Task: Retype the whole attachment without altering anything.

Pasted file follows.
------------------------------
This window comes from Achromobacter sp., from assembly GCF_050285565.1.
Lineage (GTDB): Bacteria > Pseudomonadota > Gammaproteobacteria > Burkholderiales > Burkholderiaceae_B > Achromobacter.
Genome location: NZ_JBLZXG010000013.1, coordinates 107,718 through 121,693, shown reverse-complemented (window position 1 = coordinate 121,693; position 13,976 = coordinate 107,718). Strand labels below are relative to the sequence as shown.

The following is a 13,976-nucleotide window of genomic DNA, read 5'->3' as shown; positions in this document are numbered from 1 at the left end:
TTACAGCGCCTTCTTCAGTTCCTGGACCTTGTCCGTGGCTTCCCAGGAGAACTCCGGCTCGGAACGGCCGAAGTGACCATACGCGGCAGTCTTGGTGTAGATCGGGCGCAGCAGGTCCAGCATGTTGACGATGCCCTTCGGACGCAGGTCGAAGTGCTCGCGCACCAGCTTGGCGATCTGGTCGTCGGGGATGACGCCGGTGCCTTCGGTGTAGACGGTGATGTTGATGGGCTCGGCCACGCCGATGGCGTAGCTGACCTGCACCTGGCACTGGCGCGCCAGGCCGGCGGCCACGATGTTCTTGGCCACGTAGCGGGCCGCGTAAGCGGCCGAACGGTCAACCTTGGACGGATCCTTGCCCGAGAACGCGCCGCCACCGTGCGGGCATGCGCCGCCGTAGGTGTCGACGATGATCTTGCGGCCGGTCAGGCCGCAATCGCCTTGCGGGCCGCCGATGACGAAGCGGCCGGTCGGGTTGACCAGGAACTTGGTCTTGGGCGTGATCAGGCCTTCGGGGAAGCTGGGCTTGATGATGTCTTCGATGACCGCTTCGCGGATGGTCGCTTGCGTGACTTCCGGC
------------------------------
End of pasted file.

This window comes from Achromobacter sp., from assembly GCF_050285565.1.
Lineage (GTDB): Bacteria > Pseudomonadota > Gammaproteobacteria > Burkholderiales > Burkholderiaceae_B > Achromobacter.
Genome location: NZ_JBLZXG010000013.1, coordinates 107,718 through 121,693, shown reverse-complemented (window position 1 = coordinate 121,693; position 13,976 = coordinate 107,718). Strand labels below are relative to the sequence as shown.

The following is a 13,976-nucleotide window of genomic DNA, read 5'->3' as shown; positions in this document are numbered from 1 at the left end:
TTACAGCGCCTTCTTCAGTTCCTGGACCTTGTCCGTGGCTTCCCAGGAGAACTCCGGCTCGGAACGGCCGAAGTGACCATACGCGGCAGTCTTGGTGTAGATCGGGCGCAGCAGGTCCAGCATGTTGACGATGCCCTTCGGACGCAGGTCGAAGTGCTCGCGCACCAGCTTGGCGATCTGGTCGTCGGGGATGACGCCGGTGCCTTCGGTGTAGACGGTGATGTTGATGGGCTCGGCCACGCCGATGGCGTAGCTGACCTGCACCTGGCACTGGCGCGCCAGGCCGGCGGCCACGATGTTCTTGGCCACGTAGCGGGCCGCGTAAGCGGCCGAACGGTCAACCTTGGACGGATCCTTGCCCGAGAACGCGCCGCCACCGTGCGGGCATGCGCCGCCGTAGGTGTCGACGATGATCTTGCGGCCGGTCAGGCCGCAATCGCCTTGCGGGCCGCCGATGACGAAGCGGCCGGTCGGGTTGACCAGGAACTTGGTCTTGGGCGTGATCAGGCCTTCGGGGAAGCTGGGCTTGATGATGTCTTCGATGACCGCTTCGCGGATGGTCGCTTGCGTGACTTCCGGC